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Smoking, alcohol and poor diet: Over half of Irish 17-year-olds categorised as having 'unhealthy' lifestyles

The findings formed part of a study by the Economic and Social Research Institute.

Image: Shutterstock/Tero Vesalainen

THE GROWING UP in Ireland survey has found that young people from working-class backgrounds and women are more likely engage in behaviours that increase their risk of disease.

The survey also found that those whose mothers have lower levels of education are more likely to have poor diet and levels of physical activity, while parental behaviour is more likely to determine whether someone drinks or smokes.

The study is the national longitudinal study of children, funded by the Department of Children and Youth Affairs with a contribution from The Atlantic Philanthropies.

The latest survey examined individual, family and school factors associated with healthy behaviours among almost 5,000 17-year-olds.

Its findings suggest that health behaviours are interdependent, and that four key risk factors for disease – smoking, alcohol consumption, physical activity and diet – tend to group together among young adults.

The authors suggest there is considerable potential to use school to help encourage healthy behaviours and to promote well-being in young people.

Anne Nolan, one of the authors, said the study showed that a multi-faceted approach is needed to promote positive health behaviour.

“The increasing emphasis on well-being as an area of learning at second-level offers further opportunities for  promoting positive health behaviours during adolescence,” she said.

“The research findings show that measures to promote both school engagement and a more positive school climate, while important for educational outcomes, are likely to have positive spill-overs for other aspects of young people’s lives, including health behaviours.”

Three groups

According to the findings, almost half (43%) of the 5,000 17-year-olds fell into the ‘healthy’ group.

These individuals did not smoke, drank rarely, engaged in exercise on six or more days in the previous fortnight and had the best quality diet.

In contrast, just over a fifth of 17-year-olds (21%) fell into the ‘unhealthy smokers and drinkers’ category.

This group had the highest level of alcohol consumption, were daily or occasional smokers, and had moderate to low levels of physical activity and poor to moderate dietary quality.

More than a third (36%) fell into the ‘unhealthy diet and physical activity’ group, and did not smoke and drank alcohol rarely (monthly or less).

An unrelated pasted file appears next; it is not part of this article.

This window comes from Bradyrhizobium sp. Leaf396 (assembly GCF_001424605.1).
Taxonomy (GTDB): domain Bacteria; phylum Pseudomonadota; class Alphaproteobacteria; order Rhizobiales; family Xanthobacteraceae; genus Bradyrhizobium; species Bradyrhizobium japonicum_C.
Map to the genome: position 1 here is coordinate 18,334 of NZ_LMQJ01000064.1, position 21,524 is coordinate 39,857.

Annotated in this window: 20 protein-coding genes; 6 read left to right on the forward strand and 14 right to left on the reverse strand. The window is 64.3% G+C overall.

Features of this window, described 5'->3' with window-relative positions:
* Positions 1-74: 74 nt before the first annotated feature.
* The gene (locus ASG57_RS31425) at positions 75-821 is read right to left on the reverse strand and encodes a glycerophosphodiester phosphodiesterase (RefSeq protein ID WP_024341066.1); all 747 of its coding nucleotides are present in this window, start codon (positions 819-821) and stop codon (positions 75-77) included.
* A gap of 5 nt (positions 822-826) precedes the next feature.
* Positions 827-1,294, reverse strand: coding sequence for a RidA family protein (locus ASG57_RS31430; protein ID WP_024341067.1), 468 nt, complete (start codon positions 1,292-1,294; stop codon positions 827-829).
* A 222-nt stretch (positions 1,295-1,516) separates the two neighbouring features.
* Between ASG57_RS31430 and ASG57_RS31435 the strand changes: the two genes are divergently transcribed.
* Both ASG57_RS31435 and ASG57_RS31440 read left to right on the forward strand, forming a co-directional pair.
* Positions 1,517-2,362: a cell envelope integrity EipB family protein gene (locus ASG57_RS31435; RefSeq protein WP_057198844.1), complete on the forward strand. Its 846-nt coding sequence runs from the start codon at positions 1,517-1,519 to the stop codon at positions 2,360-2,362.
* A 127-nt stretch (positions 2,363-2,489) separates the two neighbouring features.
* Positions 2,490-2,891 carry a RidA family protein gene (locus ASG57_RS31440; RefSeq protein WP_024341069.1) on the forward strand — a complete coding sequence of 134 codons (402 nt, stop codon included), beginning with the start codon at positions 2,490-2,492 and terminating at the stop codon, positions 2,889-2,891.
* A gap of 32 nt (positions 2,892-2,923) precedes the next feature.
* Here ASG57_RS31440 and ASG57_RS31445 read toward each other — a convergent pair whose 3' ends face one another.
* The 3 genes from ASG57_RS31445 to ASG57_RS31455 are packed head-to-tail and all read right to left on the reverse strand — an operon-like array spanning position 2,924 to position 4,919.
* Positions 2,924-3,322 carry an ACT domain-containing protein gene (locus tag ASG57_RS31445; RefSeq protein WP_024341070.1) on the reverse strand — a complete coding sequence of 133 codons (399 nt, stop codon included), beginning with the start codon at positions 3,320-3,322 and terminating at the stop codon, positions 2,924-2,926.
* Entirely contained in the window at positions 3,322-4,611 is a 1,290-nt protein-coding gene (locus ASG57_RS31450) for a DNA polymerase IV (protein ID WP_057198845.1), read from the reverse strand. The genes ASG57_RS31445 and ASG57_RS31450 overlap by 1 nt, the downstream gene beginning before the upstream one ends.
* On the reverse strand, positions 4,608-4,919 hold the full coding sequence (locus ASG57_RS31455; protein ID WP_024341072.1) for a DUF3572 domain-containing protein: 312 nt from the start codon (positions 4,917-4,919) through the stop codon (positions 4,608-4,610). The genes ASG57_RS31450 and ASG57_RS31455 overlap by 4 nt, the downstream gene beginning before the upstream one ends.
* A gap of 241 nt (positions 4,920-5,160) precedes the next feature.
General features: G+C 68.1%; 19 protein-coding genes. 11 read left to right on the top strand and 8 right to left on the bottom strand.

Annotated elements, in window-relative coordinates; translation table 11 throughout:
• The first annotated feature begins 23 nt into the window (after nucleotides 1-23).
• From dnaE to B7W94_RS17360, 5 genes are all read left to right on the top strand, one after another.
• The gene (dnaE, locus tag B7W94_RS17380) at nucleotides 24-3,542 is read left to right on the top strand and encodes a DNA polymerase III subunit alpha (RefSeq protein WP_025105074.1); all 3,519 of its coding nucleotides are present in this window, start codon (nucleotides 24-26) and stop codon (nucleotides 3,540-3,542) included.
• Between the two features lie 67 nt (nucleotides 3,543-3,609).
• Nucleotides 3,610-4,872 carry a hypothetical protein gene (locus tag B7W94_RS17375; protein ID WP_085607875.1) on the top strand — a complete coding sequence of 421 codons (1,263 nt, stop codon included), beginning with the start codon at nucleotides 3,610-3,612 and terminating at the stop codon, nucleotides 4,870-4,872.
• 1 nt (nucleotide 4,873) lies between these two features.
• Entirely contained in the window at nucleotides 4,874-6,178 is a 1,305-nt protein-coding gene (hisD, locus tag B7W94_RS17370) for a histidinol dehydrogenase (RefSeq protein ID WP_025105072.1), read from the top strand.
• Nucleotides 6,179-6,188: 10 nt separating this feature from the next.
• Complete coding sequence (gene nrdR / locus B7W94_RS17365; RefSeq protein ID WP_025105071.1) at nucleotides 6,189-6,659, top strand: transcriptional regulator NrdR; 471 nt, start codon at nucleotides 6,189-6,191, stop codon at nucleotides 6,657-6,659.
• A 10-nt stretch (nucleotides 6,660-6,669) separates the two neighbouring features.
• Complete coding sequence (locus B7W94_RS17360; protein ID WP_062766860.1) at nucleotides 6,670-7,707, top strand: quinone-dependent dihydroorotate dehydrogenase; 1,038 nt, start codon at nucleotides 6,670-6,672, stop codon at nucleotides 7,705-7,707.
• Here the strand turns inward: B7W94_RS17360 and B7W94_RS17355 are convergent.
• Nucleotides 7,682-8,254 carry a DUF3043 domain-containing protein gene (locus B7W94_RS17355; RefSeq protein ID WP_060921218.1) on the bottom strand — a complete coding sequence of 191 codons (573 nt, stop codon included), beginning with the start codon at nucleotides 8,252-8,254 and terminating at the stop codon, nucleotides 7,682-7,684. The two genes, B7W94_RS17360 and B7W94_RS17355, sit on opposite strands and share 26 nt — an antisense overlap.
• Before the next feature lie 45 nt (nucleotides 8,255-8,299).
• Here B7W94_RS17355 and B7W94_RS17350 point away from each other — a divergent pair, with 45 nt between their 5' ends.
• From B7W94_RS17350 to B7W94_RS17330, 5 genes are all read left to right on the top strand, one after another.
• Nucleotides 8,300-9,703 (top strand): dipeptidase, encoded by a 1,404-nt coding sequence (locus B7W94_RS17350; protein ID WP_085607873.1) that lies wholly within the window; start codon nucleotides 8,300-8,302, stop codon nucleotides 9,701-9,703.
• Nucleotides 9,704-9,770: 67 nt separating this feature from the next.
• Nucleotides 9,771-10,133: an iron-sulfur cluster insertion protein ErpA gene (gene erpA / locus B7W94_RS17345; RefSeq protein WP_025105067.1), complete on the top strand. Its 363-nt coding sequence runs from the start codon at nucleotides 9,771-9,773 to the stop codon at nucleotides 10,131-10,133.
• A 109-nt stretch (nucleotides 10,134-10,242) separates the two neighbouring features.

However, the individuals in this group had the worst levels of physical activity (just 1-2 days in the previous fortnight) and had the poorest dietary quality.

The authors noted that both unhealthy groups tended to use avoidance to cope with stressful situations and were less likely to attempt to solve these problems constructively.

Gender and family differences

The study also found that young women more likely to fall into the two unhealthy groups, particularly the unhealthy diet/activity group.

Meanwhile, family circumstances and economic backgrounds were likewise discovered to prove a factor in health behaviours.

Young people from working-class backgrounds were more likely to fall into the ‘smoker/drinker’ group, while those from less educated households (Leaving Certificate or less) were more likely to have poor diets and physical activity levels.

Young people from lone parent families had higher rates of drinking and smoking, a pattern that was at least partly related to their more negative school experiences.

Parental health behaviour was seen to have a similar effect, with higher rates of drinking and smoking among young people whose parents were smokers during their adolescence.

Social interactions at a young age also played a part. Those who were drinkers or smokers at age 17 were more likely to display conduct problems when they were younger.

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This group tended to socialise with older peers in adolescence, but were found to have poorer quality relations with these friends.

And young people with poor diet and physical activity showed signs of being more socially isolated, having greater peer problems, considering themselves less popular, and having less interaction with their teachers when they were younger.

Multi-faceted approach required

The study’s findings showed that a school’s social mix and climate were more important influences on the health behaviour of adolescents.

The authors noted that a multi-faceted approach was required to address these behaviours, and said promoting a more positive school climate and interaction would likely have spill-overs for health behaviour.

Likewise, they claimed that an increased emphasis on dispositions and skills at junior cycle could provide young people with coping strategies that promote healthy behaviour.

Helen Deely, Interim Programme Lead for HSE Health and Wellbeing said that the research showed how a positive school environment could make a difference.

But she said it was that schools are not the only influences on adolescent health.

“The inter-generational transmission of smoking and drinking alcohol identified in this study reinforces the importance of supporting parents with managing their own health behaviours,” she explained.

“Preventing unhealthy behaviours taking hold in adolescence is more cost-effective to the State and life-enhancing for citizens, than dealing with chronic disease in adulthood.

“While policy and practice is moving in the right direction, redoubling efforts to ensure preventative interventions are in place in school and home settings is critically important.” 

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